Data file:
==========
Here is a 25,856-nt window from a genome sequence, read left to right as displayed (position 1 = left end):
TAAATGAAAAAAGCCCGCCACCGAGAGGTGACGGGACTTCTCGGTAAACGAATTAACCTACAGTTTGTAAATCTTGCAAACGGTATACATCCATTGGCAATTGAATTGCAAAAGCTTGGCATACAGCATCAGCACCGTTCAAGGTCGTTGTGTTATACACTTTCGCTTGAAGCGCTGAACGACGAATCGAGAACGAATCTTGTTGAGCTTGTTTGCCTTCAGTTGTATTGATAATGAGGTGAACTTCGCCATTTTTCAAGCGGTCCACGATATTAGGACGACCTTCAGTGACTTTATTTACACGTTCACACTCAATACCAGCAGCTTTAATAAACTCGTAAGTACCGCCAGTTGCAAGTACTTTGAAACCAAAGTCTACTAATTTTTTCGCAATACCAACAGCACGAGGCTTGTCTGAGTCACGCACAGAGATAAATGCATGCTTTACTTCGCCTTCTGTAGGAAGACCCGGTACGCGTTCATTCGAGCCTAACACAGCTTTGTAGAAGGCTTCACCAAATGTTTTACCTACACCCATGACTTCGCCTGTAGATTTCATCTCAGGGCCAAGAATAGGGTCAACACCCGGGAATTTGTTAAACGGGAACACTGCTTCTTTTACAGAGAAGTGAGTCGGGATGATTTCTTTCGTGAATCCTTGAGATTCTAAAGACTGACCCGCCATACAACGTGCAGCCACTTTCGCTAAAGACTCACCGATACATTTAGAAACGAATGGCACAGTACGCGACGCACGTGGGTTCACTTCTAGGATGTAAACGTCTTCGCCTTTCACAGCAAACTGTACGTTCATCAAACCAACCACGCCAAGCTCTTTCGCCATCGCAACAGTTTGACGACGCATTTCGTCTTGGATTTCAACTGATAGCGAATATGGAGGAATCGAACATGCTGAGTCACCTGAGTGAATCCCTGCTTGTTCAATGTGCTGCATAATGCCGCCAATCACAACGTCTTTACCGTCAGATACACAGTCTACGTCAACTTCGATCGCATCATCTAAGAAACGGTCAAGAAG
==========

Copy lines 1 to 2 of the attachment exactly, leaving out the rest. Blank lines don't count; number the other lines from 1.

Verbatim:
Here is a 25,856-nt window from a genome sequence, read left to right as displayed (position 1 = left end):
TAAATGAAAAAAGCCCGCCACCGAGAGGTGACGGGACTTCTCGGTAAACGAATTAACCTACAGTTTGTAAATCTTGCAAACGGTATACATCCATTGGCAATTGAATTGCAAAAGCTTGGCATACAGCATCAGCACCGTTCAAGGTCGTTGTGTTATACACTTTCGCTTGAAGCGCTGAACGACGAATCGAGAACGAATCTTGTTGAGCTTGTTTGCCTTCAGTTGTATTGATAATGAGGTGAACTTCGCCATTTTTCAAGCGGTCCACGATATTAGGACGACCTTCAGTGACTTTATTTACACGTTCACACTCAATACCAGCAGCTTTAATAAACTCGTAAGTACCGCCAGTTGCAAGTACTTTGAAACCAAAGTCTACTAATTTTTTCGCAATACCAACAGCACGAGGCTTGTCTGAGTCACGCACAGAGATAAATGCATGCTTTACTTCGCCTTCTGTAGGAAGACCCGGTACGCGTTCATTCGAGCCTAACACAGCTTTGTAGAAGGCTTCACCAAATGTTTTACCTACACCCATGACTTCGCCTGTAGATTTCATCTCAGGGCCAAGAATAGGGTCAACACCCGGGAATTTGTTAAACGGGAACACTGCTTCTTTTACAGAGAAGTGAGTCGGGATGATTTCTTTCGTGAATCCTTGAGATTCTAAAGACTGACCCGCCATACAACGTGCAGCCACTTTCGCTAAAGACTCACCGATACATTTAGAAACGAATGGCACAGTACGCGACGCACGTGGGTTCACTTCTAGGATGTAAACGTCTTCGCCTTTCACAGCAAACTGTACGTTCATCAAACCAACCACGCCAAGCTCTTTCGCCATCGCAACAGTTTGACGACGCATTTCGTCTTGGATTTCAACTGATAGCGAATATGGAGGAATCGAACATGCTGAGTCACCTGAGTGAATCCCTGCTTGTTCAATGTGCTGCATAATGCCGCCAATCACAACGTCTTTACCGTCAGATACACAGTCTACGTCAACTTCGATCGCATCATCTAAGAAACGGTCAAGAAG